Tracing baptist history


The following comment was posted on another thread.

[quote=12volt_man]“Protestants” came out of the Reformation. Baptists and Anabaptists can trace our heritage back to the NT, long before the Reformation.

What are your sources and historical references?


sub question…

Did the author of the “River of Blood” write another book that refuted his earlier history of the Baptists?? I believe that is the title of the book.


Q: A Baptist friend of mine told me that he is not a Protestant, since the Baptists didn’t break away from the Catholic Church—they had existed all along under various names, such as Anabaptists, Montanists, and Novations. How do I respond?

A: Your friend’s desire to look into history to substantiate the truth of his faith is commendable. However, he has probably not read a single primary historical source to substantiate this claim of “Baptist successionism.” Instead, he has probably gotten a hold of the booklet Trail of Blood by J.M. Carroll, which puts forth the ideas he passed on to you.

Let’s examine his claims about the sects that he mentions. He claims descent from the Anabaptists, Montanists, and Novations, but was their theology of a Baptist slant?

The Anabaptists baptized babies, and so can in no way be considered the spiritual ancestors to the present-day Baptists. Novations taught that those who had fallen from the faith should never be allowed to repent and return to the fold, since God cannot forgive their sin. The same council that defined the divinity of Christ (Nicea in A.D. 325) condemned the Novations. Montanists were a movement centering around the false prophet Montanus, who taught that the heavenly Jerusalem would soon descend upon his home town, the Phrygian village of Pepuza, and that, to prepare for the imminent coming of Christ, one must practice severe asceticism.

For a person to reject the Baptist successionist view is actually a compliment to the Baptists. In fact, years after having written Trail of Blood, Carroll wrote of himself, “Extensive graduate study and independent investigation of church history has, however, convinced [the author] that the view he once held so dear has not been, and cannot be, verified. On the contrary, surviving primary documents render the successionist view untenable. . . . Although free church groups in ancient and medieval times sometimes promoted doctrines and practices agreeable to modern Baptists, when judged by standards now acknowledged as baptistic, not one of them merits recognition as a Baptist church. Baptists arose in the seventeenth century in Holland and England. They are Protestants, heirs of the reformers” (Baptist Successionism: A Crucial Question in Baptist History [1994], 1–2).

Baptist professor and historian James Edward McGoldrick adds, “Perhaps no other body of professing Christians has had as much difficulty in discerning its historical roots as have the Baptists. A survey of conflicting opinions might lead a perceptive observer to conclude that Baptists suffer from an identity crisis” (ibid., 1).

Encourage your friend to continue studying the history of Christianity by giving him the writings of the Church Fathers. As Newman said in his Essay on the Development of Christian Doctrine, “To be deep in history is to cease to be Protestant.”

– Jason Evert


“The Trail of Blood” chart can be found here:


[quote=Eden]“The Trail of Blood” chart can be found here:

That’s really funny, but interesting. The legnths some people will go to…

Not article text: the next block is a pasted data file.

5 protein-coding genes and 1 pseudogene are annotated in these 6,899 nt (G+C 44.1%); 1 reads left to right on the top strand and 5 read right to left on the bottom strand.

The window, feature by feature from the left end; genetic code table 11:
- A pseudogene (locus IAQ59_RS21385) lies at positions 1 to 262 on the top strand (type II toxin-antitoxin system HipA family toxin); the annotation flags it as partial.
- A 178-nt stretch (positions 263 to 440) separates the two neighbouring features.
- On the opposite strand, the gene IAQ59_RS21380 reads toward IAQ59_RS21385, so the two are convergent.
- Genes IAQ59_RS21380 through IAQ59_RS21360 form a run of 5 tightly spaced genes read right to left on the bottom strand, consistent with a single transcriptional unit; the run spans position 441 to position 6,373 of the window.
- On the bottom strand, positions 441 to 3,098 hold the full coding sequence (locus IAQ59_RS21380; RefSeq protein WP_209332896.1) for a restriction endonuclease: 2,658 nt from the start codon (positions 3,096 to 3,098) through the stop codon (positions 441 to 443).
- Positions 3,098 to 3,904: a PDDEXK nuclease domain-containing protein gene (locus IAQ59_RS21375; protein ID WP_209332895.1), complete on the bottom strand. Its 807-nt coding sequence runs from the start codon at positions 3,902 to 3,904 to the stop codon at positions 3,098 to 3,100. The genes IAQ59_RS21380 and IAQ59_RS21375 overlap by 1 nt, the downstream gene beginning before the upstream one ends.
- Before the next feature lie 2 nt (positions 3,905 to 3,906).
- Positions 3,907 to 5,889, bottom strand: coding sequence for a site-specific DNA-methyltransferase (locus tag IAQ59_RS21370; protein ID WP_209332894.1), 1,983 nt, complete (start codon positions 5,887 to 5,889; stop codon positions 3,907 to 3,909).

I hope a Baptist will come and explain all of this.


Yeah, I’d be really interested in seeing how the Baptists developed a Bible exactly like the Protestants too. :slight_smile:


[quote=imroc]Yeah, I’d be really interested in seeing how the Baptists developed a Bible exactly like the Protestants too. :slight_smile:



I put this address on Baptist history on another thread. It has the most accurate information that I have read on the internet.
I have studied Baptist history for some years.

forever Baptist


I think that should be



Do you believe that Baptists have been around since the time of John the Baptist and that there is a “Trail of Blood” leading to your church?


[quote=Eden]I hope a Baptist will come and explain all of this.

Only some fringe groups of Baptists believe this and maybe some individually misled Baptists.


I think that should be


I am sorry but this mans concept of history is severely skewed - he’s living in some parallel world! He obviously just made up the history he presents because no historical reference corroborates anything he puts forth!

It’s really sad to think that people actually believe this dribble.


What a mass of confusion! How could anyone stake his salvation on this “baptist” fairy tale?


I do not think that it is his concept of history but his knowledge of history which is something you have no knowledge of.

forever Baptist


I do not think that it is his concept of history but his knowledge of history which is something you have no knowledge of.

This is from the link provided by allischalmers entitled “Who were the first Baptists?”:

In examining many so-called early “Baptist” churches you find many doctrinal errors and false teaching. Surely, no church that practiced false doctrine as many of these groups did can in truth be called a Baptist church. It is my conviction that it is not possible to “trace” an unbroken line of Baptist churches from Christ until today. ** However, let me strongly say there has always existed an unbroken line of churches who have not erred from the faith, and been true to the Bible, God’s Word.** **In fact Jesus emphatically stated in Matt. 16:18, concerning the church, that even "the gates of hell shall not prevail against it. " These churches have always existed from the time of Christ and the Apostles until today. ** To call these people Baptists or Baptistic, in the sense that the believed the Bible and followed it as their sole authority for faith and practice, in the way same true Baptist churches do today, is acceptable, although it serves no purpose. To go so far as to say there is a unbroken line or succession of Baptist churches from the time of Christ until today cannot be shown from history.